Today’s influx of oil pioneers in the Western part of the state is reminiscent of the immigrants to this area approximately one hundred years ago. While the modern migration is concerned with the development of minerals beneath the ground, the earlier immigrants were hopeful of developing the immense opportunities that awaited on the fertile land and tall grass prairies. They came by the thousands from all over the world.
On this date in 1906, the Williston Land Office was in its second week of recording land claims to encompass the western half of the area formerly controlled by the Minot Land Office. The Minot Land Office had been the busiest in the nation during the previous quarter from April through June, making it necessary to add the Williston office. According to the statistics for that three month period, over five hundred thousand acres were claimed. There were two hundred and forty-six final homestead proofs filed and three thousand, three hundred and seventy-six new claims. There was an additional three hundred and seventy-six commuted homesteads.
The Minot Office had been established in 1892, but initially, the semi-arid conditions were not conducive to settlement, with dry conditions and a weak economy making homesteading a risky proposition. However, in 1901, the conditions improved and over the next five years there were forty-five thousand claims filed, including twelve thousand commuted homesteads in the Minot Land Office alone.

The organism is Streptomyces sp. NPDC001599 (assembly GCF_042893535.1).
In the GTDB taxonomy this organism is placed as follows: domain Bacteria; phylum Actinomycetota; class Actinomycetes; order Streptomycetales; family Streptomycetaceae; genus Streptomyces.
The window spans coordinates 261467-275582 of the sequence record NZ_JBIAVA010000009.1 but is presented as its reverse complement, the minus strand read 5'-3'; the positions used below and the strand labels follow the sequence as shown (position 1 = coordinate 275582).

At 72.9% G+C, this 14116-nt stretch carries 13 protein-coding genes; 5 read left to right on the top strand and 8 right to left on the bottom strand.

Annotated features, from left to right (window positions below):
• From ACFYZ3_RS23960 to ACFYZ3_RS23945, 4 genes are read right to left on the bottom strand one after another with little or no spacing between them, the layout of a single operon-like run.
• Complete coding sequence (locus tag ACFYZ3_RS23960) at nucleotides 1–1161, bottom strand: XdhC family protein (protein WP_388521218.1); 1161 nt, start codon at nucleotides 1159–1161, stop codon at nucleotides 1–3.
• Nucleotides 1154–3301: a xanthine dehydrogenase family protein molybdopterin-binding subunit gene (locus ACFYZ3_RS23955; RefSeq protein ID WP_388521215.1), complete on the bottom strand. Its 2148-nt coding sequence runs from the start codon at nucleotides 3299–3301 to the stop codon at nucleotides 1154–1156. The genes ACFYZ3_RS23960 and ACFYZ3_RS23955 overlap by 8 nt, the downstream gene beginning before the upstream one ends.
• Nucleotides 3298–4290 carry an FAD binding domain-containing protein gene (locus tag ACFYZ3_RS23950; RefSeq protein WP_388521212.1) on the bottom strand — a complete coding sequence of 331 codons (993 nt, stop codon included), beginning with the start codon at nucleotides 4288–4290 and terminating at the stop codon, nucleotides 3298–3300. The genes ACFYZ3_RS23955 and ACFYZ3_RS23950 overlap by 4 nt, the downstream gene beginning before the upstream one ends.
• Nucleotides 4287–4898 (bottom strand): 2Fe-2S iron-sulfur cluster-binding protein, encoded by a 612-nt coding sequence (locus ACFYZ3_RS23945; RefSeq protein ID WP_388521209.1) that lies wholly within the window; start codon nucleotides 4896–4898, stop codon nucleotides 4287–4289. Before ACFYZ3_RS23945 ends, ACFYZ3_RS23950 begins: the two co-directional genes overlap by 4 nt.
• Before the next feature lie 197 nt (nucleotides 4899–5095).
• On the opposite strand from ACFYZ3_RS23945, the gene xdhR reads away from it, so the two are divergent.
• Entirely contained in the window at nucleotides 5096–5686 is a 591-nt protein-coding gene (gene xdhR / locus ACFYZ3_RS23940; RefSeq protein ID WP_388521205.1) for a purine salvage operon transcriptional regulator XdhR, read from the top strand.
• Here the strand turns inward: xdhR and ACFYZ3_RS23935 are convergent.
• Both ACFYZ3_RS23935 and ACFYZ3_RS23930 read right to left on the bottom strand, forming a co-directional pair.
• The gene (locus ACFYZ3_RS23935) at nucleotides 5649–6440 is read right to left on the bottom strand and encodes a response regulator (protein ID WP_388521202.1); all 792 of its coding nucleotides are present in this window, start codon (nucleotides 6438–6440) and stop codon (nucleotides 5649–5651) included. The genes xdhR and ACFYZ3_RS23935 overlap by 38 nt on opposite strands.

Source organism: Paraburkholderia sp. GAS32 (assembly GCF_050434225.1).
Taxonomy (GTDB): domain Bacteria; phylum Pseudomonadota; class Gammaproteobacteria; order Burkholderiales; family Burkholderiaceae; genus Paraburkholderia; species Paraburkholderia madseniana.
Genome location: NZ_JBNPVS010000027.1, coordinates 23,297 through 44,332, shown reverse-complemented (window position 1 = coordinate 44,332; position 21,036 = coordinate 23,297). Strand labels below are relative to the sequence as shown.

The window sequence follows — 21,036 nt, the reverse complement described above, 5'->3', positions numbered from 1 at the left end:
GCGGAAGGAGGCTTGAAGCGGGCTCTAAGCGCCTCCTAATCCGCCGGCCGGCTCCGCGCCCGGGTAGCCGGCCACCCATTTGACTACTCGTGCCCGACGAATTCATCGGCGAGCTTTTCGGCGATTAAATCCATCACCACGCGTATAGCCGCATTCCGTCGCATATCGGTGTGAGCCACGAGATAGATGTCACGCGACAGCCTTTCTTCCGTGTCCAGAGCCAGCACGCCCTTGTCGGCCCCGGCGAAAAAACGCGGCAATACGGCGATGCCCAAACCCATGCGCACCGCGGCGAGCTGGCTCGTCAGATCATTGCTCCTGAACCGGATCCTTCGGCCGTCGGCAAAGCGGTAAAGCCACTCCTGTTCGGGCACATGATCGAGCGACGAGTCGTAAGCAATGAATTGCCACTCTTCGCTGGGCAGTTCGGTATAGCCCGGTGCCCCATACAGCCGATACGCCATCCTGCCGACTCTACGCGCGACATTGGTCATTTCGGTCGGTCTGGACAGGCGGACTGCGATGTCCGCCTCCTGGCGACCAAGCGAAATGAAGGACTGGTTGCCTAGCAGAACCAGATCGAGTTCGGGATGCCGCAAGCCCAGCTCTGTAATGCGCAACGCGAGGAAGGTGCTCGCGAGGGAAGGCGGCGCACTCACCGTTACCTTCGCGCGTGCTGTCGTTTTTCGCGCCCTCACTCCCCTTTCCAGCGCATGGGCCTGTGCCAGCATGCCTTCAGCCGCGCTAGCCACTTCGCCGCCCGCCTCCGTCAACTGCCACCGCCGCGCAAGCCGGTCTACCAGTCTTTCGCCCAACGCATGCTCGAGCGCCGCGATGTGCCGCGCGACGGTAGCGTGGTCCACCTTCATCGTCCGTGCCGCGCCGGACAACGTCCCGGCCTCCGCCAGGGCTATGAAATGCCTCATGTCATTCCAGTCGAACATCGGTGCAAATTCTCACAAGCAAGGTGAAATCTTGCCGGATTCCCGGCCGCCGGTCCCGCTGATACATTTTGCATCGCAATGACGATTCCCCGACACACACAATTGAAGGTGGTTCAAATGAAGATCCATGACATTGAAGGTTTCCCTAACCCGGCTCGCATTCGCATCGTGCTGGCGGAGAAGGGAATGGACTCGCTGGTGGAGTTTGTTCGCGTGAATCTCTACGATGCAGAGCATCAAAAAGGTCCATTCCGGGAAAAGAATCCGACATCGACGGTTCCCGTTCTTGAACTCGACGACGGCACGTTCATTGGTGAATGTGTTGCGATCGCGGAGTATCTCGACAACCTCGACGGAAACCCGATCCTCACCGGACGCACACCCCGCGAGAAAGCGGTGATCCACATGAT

A commuted homestead meant that a man or woman could file a claim, live on it for fourteen months, make the required improvements and then purchase the land for a cash sum not to exceed four hundred and fifty dollars. This had not been part of the homestead law, but it became available after intensive lobbying by the land speculators. Men and women who had no intention of homesteading were encouraged to file a claim and, after meeting the requirements, they sold the land to speculators. Some settlers who wanted to stay on the land also used the cash option, since it cleared the way for obtaining a mortgage.
Most who came were not there to quickly profit from the land, but they were the hopeful, the dreamers, with the courage to fight the elements. They were the common men and women who came to develop the land, educate their children and develop communities. Like the workers arriving today, they were the common people of which Lincoln said, “God must have loved them, because he made so many of them.”
Dakota Datebook written by Jim Davis
The American Lawyer, Volume 14, 1906: “The Abuse of the Homestead Law” by Hugh J. Hughes
The Flaxton Times August 3, 1906